Within the District each city owns and operates its own system of sewage collection lines that discharge into larger District-owned lines. In general, city lines are smaller and serve individual subdivisions.
The District’s collection system consists of approximately 100 miles of sewer line with approximately 1,570 manholes and pipes ranging from 8 inches to 84 inches in diameter. The majority of the lines are constructed of reinforced concrete pipe; the oldest dating back to the mid-1940’s.
Rates of flow vary throughout the day, from weekday to weekend. There are two peak flow periods during the day, in the late morning and in the evening. Although the higher discharges originate in the early morning and afternoon, the higher flows are not received at the plant until up to 10 hours later from the more remote regions because of the time it takes to travel from the point of origin to the treatment plant. All lines, regardless of their size, are designed to create minimum flow velocities of 2 feet per second when flowing full. The flow velocity is important because it is what keeps solids from settling and accumulating in the pipe.
Every six months, District personnel inspect all the manholes in the system, reporting any signs of deterioration, odor, corrosion, obstruction of flow, and other abnormalities so that action can be taken to maintain efficent operation with minimal risk of incident.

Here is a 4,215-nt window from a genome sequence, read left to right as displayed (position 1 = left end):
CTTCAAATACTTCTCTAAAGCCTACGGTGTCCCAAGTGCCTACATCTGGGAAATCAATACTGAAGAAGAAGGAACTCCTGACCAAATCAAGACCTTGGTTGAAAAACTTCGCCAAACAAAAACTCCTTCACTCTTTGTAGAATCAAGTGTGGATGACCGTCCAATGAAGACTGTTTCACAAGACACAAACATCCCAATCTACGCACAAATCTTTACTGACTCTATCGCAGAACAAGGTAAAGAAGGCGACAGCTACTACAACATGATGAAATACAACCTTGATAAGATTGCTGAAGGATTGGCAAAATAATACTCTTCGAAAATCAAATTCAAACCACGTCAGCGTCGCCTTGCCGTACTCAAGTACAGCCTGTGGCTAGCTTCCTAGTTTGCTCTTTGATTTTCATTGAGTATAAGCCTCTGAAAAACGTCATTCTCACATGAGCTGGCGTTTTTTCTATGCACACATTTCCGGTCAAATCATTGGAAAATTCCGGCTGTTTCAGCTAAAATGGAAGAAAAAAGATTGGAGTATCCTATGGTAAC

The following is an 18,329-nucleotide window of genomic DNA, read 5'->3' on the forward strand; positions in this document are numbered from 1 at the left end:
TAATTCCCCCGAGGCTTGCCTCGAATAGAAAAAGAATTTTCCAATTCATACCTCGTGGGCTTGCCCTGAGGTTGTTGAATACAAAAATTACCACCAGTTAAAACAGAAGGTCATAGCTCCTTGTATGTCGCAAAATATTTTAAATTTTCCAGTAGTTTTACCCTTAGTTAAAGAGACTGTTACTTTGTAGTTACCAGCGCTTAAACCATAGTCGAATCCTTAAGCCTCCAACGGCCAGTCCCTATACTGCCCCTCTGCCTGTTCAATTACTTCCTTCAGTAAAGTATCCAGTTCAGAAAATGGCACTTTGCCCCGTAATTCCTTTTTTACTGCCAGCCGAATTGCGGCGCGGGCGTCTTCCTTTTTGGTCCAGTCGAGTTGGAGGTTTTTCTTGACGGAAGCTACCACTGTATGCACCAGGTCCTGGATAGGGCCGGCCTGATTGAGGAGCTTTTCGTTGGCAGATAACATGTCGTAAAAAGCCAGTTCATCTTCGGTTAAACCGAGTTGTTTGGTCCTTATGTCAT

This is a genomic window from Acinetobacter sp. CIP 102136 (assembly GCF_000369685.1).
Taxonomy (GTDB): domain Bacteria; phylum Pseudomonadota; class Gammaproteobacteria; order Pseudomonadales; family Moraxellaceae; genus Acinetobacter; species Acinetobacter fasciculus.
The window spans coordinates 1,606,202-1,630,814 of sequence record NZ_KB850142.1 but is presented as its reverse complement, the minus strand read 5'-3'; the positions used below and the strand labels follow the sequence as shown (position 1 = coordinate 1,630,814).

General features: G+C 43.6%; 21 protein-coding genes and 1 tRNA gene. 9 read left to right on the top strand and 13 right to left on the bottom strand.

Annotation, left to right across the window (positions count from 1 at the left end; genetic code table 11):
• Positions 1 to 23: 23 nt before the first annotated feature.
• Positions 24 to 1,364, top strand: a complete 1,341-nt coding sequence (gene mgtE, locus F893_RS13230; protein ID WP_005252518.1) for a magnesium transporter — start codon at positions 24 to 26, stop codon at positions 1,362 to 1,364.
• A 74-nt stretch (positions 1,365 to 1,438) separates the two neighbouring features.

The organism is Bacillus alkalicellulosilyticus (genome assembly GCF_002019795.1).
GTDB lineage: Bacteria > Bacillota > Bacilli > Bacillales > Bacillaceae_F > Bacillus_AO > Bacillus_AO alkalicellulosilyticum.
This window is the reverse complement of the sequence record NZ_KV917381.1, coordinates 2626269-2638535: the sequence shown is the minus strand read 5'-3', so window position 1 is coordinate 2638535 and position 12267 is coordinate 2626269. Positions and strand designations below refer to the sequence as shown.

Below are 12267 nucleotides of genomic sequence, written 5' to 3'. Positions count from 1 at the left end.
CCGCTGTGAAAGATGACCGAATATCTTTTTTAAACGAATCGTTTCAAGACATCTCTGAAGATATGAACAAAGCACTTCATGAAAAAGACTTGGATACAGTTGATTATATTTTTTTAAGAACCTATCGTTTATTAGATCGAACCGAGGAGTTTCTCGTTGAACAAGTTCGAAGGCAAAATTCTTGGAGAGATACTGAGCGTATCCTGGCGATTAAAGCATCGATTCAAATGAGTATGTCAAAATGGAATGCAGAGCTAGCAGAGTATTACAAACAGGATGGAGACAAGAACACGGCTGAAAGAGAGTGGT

The District uses special televising equipment to inspect approximately 130,000 feet of sewer lines each year to check for cracking, infiltration, deterioration, root intrusion, grease build-up, or other conditions indicating needed repair or maintenance. All inspections are conducted by NASSCO (National Association of Sewer Service Companies) certified District collection staff according to NASSCO standards using PACP and MACP. The entire system can be flushed, cleaned, and inspected fully every four years. Flushing and inspecting the lines also minimizes the accumulation of sediment that can contribute to odors and corrosion. Televised inspections are recorded for filing and future reference.
Most pipes, when properly designed, constructed, and maintained, remain in service for 50 years or longer.